Here at Blount and Maslin we have recently had a few enquiries about the Government’s Right to Buy Scheme so we thought we would put together some useful facts for you!
What is the Government Right to Buy Scheme?
- The Right to Buy scheme was introduced in 1980’s. It allows eligible housing tenants to buy their home at a discount.
- Over the years the Government has made many changes to the scheme including discount and eligibility criteria.
- From 6 April 2017, maximum discounts are £78,600 across England and £104,900 in London. Discounts increase in April every year in line with any increase in inflation.
- Wales: The Right to Buy discount has already been halved by the Welsh Government who are planning to abolish the scheme by 2021.
- Scotland: The Right to Buy scheme has now been abolished completely.
Are you eligible for the Right to Buy scheme?
You might have the Right to Buy if:
- You’re a secure council tenant and have spent at least 3 years as a public sector tenant (The 3 years doesn’t have to be continuous and you can add together any time you have spent as a public sector tenant).
- A public sector tenant is someone whose landlord is a public body such as a council, housing association or government department.
- You must have no legal issues with debt or any outstanding possession orders to be eligible
What are the discounts:
- How long you’ve been a tenant with a public sector landlord.
- The type of property you’re buying, for example a flat or house.
- The value of your home.
- If you’re buying with someone else, you count the years of whoever’s been a public sector tenant the longest.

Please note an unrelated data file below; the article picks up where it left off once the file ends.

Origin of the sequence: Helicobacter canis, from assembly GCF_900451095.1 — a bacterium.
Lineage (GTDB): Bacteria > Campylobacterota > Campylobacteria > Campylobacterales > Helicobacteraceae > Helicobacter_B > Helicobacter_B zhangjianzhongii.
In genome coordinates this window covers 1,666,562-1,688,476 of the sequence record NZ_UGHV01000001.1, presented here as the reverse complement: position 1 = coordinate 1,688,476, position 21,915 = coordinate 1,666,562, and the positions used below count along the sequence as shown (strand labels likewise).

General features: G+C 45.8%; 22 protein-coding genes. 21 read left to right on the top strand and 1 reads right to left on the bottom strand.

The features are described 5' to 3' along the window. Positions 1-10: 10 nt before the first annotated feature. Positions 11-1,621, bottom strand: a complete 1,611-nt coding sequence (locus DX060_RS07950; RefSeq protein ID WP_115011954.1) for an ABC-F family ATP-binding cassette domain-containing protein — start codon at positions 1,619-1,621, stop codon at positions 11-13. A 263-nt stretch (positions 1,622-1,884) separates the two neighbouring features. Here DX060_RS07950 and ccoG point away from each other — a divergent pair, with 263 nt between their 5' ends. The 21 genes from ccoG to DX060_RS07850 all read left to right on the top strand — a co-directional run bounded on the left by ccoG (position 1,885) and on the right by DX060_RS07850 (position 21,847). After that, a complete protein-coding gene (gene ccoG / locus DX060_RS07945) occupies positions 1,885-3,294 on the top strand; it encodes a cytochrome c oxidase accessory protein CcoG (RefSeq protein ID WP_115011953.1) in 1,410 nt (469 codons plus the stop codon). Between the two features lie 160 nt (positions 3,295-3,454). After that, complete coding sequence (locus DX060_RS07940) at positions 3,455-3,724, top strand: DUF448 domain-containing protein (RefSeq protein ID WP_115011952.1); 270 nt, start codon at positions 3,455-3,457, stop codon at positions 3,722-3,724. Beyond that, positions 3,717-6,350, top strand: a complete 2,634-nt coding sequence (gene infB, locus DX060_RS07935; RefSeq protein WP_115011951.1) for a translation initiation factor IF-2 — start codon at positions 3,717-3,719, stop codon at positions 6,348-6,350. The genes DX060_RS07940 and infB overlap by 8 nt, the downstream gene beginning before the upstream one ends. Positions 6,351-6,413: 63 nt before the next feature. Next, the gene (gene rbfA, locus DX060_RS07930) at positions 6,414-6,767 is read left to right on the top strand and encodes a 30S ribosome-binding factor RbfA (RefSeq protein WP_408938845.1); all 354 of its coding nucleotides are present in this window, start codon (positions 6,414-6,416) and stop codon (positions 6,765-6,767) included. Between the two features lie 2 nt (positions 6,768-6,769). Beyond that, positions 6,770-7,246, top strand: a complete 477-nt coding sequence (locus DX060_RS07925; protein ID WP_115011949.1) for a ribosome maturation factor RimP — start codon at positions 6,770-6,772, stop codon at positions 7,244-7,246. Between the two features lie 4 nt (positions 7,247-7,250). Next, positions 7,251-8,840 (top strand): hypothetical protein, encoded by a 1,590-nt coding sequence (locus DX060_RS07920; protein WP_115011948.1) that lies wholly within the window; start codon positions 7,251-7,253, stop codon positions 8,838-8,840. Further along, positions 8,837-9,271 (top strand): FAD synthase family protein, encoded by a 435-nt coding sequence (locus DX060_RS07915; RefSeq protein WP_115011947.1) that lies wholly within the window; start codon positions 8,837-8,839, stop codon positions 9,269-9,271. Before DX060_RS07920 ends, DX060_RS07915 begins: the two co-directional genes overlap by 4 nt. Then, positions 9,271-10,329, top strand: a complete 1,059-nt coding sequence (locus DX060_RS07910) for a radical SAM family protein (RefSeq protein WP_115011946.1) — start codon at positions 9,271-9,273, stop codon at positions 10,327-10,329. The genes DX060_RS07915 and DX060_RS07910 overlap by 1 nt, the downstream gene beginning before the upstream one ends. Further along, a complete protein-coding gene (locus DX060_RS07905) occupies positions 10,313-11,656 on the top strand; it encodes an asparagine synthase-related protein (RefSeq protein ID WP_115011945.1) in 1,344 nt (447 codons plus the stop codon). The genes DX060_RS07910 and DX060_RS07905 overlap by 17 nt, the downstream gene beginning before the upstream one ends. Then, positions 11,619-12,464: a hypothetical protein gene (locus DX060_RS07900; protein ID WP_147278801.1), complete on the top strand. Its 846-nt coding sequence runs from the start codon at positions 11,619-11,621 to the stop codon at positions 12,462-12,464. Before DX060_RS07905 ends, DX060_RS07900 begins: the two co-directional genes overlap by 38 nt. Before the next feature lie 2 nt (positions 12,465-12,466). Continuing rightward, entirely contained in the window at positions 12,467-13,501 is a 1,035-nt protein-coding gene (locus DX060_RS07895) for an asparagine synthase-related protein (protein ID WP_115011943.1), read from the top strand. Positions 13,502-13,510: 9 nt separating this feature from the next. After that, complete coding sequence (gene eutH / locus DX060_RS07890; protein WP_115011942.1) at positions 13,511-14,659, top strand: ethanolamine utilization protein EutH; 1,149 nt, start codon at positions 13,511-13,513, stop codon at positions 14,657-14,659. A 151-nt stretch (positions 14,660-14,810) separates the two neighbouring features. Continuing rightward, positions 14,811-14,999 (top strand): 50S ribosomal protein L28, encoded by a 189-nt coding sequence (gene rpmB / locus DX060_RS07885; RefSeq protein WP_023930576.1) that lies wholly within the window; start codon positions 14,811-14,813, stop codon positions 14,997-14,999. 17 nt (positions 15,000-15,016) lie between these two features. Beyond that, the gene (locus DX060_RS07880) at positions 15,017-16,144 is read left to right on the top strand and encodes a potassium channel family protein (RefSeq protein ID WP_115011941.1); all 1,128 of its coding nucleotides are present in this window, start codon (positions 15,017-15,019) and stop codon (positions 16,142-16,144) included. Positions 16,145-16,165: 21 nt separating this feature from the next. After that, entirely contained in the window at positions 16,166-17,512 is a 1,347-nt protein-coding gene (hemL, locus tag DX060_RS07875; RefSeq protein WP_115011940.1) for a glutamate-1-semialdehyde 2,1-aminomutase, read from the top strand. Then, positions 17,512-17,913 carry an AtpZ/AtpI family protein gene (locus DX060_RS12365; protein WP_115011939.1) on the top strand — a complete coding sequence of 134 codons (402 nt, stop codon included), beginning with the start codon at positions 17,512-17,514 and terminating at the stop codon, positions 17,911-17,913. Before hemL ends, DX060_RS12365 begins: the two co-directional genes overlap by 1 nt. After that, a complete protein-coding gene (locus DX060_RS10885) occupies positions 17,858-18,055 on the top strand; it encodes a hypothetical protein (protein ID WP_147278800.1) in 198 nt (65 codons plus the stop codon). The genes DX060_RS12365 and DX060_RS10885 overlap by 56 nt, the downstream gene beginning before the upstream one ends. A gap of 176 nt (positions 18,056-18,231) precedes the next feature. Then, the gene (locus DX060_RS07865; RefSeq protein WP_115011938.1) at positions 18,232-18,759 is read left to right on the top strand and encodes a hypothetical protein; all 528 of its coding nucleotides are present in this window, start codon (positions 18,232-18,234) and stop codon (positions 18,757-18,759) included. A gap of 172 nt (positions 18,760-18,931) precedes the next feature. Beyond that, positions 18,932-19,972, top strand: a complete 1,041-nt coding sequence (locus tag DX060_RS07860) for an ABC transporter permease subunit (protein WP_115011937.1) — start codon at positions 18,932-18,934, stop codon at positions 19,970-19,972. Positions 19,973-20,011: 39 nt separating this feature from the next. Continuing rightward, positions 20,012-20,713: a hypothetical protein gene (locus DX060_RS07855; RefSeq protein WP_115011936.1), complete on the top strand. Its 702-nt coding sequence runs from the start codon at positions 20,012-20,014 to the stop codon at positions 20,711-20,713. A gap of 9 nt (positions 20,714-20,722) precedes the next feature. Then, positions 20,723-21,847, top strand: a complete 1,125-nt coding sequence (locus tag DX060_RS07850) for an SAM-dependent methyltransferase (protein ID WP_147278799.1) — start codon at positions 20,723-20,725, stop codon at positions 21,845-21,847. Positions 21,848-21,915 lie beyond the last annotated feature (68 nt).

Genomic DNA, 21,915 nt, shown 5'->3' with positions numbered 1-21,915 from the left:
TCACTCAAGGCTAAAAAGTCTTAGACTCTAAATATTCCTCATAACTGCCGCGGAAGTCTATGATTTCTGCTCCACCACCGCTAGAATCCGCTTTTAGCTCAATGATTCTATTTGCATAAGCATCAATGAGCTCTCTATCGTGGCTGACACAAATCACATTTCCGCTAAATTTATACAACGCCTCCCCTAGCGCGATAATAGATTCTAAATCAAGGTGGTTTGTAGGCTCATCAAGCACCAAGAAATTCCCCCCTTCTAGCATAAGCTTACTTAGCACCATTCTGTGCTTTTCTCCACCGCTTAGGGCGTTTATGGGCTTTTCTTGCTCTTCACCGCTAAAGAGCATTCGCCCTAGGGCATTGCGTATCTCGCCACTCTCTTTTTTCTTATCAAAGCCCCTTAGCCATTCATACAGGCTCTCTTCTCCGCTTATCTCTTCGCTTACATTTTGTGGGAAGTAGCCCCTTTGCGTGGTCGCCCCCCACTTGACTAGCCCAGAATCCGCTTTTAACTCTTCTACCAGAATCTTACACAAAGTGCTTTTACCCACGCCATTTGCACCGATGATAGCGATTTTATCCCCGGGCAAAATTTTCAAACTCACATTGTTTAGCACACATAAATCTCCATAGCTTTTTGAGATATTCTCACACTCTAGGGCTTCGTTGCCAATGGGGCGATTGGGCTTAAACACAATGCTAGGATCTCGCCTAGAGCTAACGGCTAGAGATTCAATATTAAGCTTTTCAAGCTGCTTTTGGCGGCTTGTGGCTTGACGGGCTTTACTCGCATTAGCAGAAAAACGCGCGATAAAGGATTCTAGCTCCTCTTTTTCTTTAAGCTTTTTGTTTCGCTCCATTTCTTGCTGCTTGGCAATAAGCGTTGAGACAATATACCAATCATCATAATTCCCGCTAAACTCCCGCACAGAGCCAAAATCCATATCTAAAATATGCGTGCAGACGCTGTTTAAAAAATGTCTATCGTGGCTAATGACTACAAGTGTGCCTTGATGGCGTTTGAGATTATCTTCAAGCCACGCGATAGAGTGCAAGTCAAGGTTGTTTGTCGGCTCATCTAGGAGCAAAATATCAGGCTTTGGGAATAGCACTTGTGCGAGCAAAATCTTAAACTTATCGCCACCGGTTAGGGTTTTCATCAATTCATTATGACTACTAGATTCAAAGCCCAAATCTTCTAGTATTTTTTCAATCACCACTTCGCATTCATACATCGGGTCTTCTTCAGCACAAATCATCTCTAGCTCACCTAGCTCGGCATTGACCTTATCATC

- You might get a smaller discount if you’ve used Right to Buy in the past.
The following discount levels will apply:
- 3 years – 35% discount for a house and 50% discount for a flat.
- 4 years – 35% discount for a house and 50% discount for a flat.
- 5 years – 35% discount for a house and 50% discount for a flat.
- 6 years plus – add 1% per year for houses (up to 70% or the cash maximum – whichever is lower), add 2% per year for flats.
After five years, the discount goes up by 1% for every extra year you’ve been a tenant, up to a maximum of 70% – or £77,900 across England and £103,900 in London boroughs (whichever is lower).
For a flat, after five years, the discount goes up by 2% for every extra year you’ve been a tenant, up to a maximum of 70% – or £77,900 across England and £103,900 in London boroughs (whichever is lower).
Things to consider:
- Once you become a homeowner you won’t be eligible for housing benefit.
- Some properties are exempt from Right to Buy.
- You may want income protection or life insurance in case anything happens to you while you’re paying back your loan or mortgage (some lenders require this).
- Your home could be at risk if you fail to keep up with your mortgage or loan payments.
- Even if you don’t need a mortgage yourself, check whether lenders are willing to give loans or mortgages on the type of house or flat you are buying. If you want to sell in the future, people interested in buying your property might need a mortgage.
- Remember the value of your home can go down as well as up.
- Interest rates can also go up as well as down.
- You’ll usually have to repay some or all your discount if you sell your home within 5 years.
Blount and Maslin look at ways to tidy up your garden ready for Spring! Enjoyed this post? Check out last months blog post on presenting your house for sale here!